While owners needing to complete a DHA have until 2021, reviewing your mitigation approaches sooner could highlight a strategy that integrates better with your production process and provides an optimized system. 

While food manufacturers needing to complete a Dust Hazard Analysis have until 2021, reviewing mitigation approaches sooner could integrate them better with your production processes. (Photo courtesy of Donaldson Company)

Mitigation Options

The process owner responsible for a DHA and mitigation strategy should consider some timeless fundamentals, as well as different options for effective risk mitigation.

Facility Housekeeping

The first consideration in fire and explosion prevention should be housekeeping. Some facilities with devastating events looked fastidious on the surface, but ignored dust accumulations on suspended ceilings, light fixtures or girders. If an initial explosion disturbs this dust, it becomes suspended fuel for a secondary, building-wide deflagration. Make sure you inspect and periodically clean all surfaces from floor to ceiling — including walls — avoiding accumulations.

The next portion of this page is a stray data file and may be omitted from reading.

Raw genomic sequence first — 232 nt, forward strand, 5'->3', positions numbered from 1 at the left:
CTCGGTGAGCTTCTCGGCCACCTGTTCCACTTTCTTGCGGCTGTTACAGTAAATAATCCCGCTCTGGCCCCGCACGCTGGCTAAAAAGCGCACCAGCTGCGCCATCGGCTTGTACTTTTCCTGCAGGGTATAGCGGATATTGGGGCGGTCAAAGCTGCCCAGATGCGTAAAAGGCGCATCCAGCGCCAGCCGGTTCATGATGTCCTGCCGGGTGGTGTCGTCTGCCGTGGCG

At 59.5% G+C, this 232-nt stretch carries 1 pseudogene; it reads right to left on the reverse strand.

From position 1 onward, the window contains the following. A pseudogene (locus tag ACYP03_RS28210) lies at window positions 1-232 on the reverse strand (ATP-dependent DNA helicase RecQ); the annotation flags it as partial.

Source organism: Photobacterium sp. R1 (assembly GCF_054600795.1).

Dust Containment

The next consideration is dust containment. Removing dust from the air prevents it from accumulating on surfaces. An effectively designed dust collection system uses hoods to capture dust and the airflow transports it via duct to a dust collector. Once the airflow requirements are known, then a dust collector can be chosen for the application and outdoor or indoor location reviewed. While an outdoor location may simplify the risk mitigation strategy, there are mitigation equipment options that do allow for indoor use.